Feb 19, 2013; Fort Myers, FL, USA; Minnesota Twins hitting coach Tom Brunansky (23) poses for a portrait during photo day at Hammond Stadium. Mandatory Credit: Derick E. Hingle-USA TODAY Sports

Significant Moment in Twins' History - Tom Brunansky is Traded


Tom Brunansky is the current Minnesota Twins hitting coach.  He is getting rave reviews for his work this Spring and many who have followed the team for a long time are not surprised.  Those who remember back to the Twins’ heyday, likely remember Brunansky as the power-hitting right fielder who helped make up the core of Twins that would lead the team to their first World Series title in 1987.  It’s ok to admit that you also remember his mustache.

Brunansky was originally drafted by the California Angels in the 1st round of the 1978 amateur draft.  Brunansky reached AAA as a 19-year-old and debuted for the Angels in 1981 at the age of 20.  He was in the midst of repeating AAA when the Twins acquired him for pitcher Doug Corbett and second baseman Rob Wilfong.  Brunansky appeared in the Twins lineup the very next day and raked for the entire 1982 season, putting up a .272/.371/.471 slash line and adding 51 extra base hits.  Cal Ripken was named AL Rookie of the Year, but Brunansky led all rookies with a 5.4 WAR.  Of course, WAR had not been invented yet, so this didn’t mean a whole lot.

The core of players that eventually led the Twins to the World Series in 1987, were mostly getting their feet wet in 1982.  Brunansky became a fixture for the Twins, playing over 150 games in each of the next 5 seasons.  Kent Hrbek was second to Ripken in AL ROY voting, and established himself as the Twins’ everyday first baseman.  Gary Gaetti finished 5th in AL ROY voting and would be the one who eventually threw the final out from third to Hrbek at first in Game 7 of the ’87 World Series.  Frank Viola and Randy Bush made their debuts, and Tim Laudner played his first half-season with the Twins as well.

In 1983, Greg Gagne joined the core.  In 1984, the Twins added the final piece to the puzzle, when a 24-year-old Kirby Puckett joined the team in Minnesota.  Brunansky, Hrbek, Gaetti, Viola, Bush, Gagne, Laudner and Puckett formed the core that would become the 1987 World Series Champion Minnesota Twins.  Add in veterans Jeff Reardon, Bert Blyleven, and Dan Gladden, along with rookie Les Straker and you have the full recipe that brought a World Championship to Minnesota.

Which brings us to April 22, 1988, one of the more significant dates in Minnesota Twins history.  On that day, the Twins traded Tom Brunansky, one of the pillars of the Twins’ Championship foundation, to the St. Louis Cardinals for Tom Herr.  The logic behind the trade makes a bit of sense.  The Twins wanted to upgrade at second and Randy Bush could just play more outfield.  However, Herr should have been named Herrt, as he was constantly injured and not very effective when healthy.  Bush was solid, but didn’t provide power like Brunansky had.  Herr was traded at the end of the season.

The real significance of this trade was the transition from the 1987 World Series core, to a new core.  Within the next few seasons, many of the players that made up that ’87 core would be gone.  On July 31, 1989, coming off an AL Cy Young Award, Frank Viola was traded to the New York Mets for five players, two of which would become part of the new core:  Kevin Tapani and Rick Aguilera.  Tim Laudner played his final game at the end of the 1989 season.  Gary Gaetti left as a free agent after the 1990 season.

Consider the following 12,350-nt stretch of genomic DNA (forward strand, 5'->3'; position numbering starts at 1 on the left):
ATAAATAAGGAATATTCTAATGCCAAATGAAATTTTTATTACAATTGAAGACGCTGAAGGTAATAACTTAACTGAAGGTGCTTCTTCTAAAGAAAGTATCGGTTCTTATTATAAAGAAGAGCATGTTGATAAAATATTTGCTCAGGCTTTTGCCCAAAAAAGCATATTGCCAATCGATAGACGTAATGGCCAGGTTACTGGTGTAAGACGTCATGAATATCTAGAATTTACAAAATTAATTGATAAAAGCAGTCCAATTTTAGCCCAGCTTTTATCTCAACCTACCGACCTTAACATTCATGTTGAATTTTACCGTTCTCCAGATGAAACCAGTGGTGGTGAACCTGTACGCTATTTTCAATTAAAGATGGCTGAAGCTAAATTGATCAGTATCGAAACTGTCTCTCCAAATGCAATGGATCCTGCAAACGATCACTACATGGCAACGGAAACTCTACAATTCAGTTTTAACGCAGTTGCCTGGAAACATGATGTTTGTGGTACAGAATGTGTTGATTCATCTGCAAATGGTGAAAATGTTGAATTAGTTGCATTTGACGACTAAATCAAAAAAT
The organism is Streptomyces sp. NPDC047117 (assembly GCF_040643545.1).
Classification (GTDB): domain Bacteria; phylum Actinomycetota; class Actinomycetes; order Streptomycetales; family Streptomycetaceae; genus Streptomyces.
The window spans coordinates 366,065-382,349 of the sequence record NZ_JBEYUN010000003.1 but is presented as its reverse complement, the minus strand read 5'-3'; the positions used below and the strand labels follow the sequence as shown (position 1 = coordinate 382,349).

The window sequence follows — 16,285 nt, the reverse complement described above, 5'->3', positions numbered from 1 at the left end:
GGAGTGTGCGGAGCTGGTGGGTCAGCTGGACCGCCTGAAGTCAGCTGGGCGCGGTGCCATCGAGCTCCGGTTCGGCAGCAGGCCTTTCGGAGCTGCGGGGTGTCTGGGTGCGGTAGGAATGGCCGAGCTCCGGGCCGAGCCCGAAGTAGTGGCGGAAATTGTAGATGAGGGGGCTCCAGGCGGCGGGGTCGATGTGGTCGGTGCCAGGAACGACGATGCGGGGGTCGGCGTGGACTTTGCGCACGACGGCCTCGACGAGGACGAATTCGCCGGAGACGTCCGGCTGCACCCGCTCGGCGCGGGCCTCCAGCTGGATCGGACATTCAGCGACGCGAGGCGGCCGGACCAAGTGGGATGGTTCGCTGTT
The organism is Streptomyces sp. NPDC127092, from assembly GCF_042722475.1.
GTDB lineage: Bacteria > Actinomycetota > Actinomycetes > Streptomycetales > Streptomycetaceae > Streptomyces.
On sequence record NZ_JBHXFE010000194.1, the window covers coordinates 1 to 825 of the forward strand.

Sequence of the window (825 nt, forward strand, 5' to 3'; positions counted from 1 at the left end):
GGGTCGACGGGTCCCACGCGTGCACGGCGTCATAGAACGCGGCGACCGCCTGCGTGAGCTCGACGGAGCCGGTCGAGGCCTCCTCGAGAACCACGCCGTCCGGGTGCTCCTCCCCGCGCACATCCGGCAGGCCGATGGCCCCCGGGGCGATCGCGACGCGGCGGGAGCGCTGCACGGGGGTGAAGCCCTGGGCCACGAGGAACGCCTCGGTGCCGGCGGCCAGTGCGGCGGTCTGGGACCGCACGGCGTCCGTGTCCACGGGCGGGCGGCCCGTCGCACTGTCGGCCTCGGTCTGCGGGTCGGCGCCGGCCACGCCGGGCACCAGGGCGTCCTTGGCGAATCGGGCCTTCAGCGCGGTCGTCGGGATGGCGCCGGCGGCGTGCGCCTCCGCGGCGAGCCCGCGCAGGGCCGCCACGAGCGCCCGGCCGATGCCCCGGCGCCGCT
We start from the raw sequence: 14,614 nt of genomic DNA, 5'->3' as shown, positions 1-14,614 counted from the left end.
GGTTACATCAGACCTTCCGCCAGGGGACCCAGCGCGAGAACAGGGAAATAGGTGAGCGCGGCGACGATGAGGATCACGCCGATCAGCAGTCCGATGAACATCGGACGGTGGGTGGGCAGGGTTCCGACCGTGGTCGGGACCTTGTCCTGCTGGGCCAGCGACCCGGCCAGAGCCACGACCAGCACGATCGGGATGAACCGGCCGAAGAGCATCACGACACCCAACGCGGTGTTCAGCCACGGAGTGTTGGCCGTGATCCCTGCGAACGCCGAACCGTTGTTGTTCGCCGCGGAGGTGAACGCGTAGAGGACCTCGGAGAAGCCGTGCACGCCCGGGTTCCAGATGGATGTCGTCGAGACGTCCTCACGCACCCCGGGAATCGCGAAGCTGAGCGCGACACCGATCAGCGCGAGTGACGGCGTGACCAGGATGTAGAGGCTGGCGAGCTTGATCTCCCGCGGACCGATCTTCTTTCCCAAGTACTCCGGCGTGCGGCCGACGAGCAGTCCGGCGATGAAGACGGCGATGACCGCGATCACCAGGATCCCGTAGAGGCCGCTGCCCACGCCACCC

The new core gelled quicker than the first Championship core.  Puckett, Hrbek and Gagne were still significant parts of the core, and that certainly helped move things along.  Bush was more of a bench player at this point.  However, the aforementioned Tapani and Aguilera joined Chuck Knoblauch, Scott Erickson, Brian Harper, and Shane Mack as part of the new core.  Add in veterans Chili Davis, Dan Gladden (still there), and of course, Jack Morris, and you have the full recipe that brought a second World Championship to Minnesota.

To but a bow on the story of the first core, Greg Gagne left via free agency after the 1992 season.  Kent Hrbek retired following the strike-shortened 1994 season and Kirby Puckett was forced to retire due to glaucoma, after the 1995 season.  It would be another six seasons before another core developed, led by Doug Mientkiewicz, Torii Hunter, Brad Radke, Jacque Jones, and Corey Koskie, and then joined by Joe Mauer, Justin Morneau and Johan Santana.

When the Twins traded Tom Brunansky less than a month into a Championship defense, there was no way the plan was to win another title in 1991.  Well, I shouldn’t say it wasn’t the plan, but it wasn’t a realistic plan.  Brunansky wasn’t a very productive player by 1991, to be honest.  He likely would not have been a big part of a 1991 World Series team.

The changing of the guard is a natural occurrence in baseball.  Teams have to make decisions on players, because they don’t play forever.  Eventually, their skills diminish, they get old, or they become expensive.  Sometimes, players are just the right chip to get something more desirable.  That is what happened with Brunansky, and that is why this is such a significant date in Twins’ history.  In the end, It is nice that Brunansky is back with the team that helped develop him into a Champion.

If you didn’t enjoy this history lesson, here is something I wrote about the current Twins roster.  Using MLB 13: The Show to analyze the Twins

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  • http://www.facebook.com/profile.php?id=13948569 Benjamin Emerson Noble

    I just always assumed that Brunansky was drafted and developed by the Twins; he was ever-present when I first started getting into baseball as a kid, and I was really upset when they traded him away. Last I heard, his mustache was selling insurance in Idaho Falls.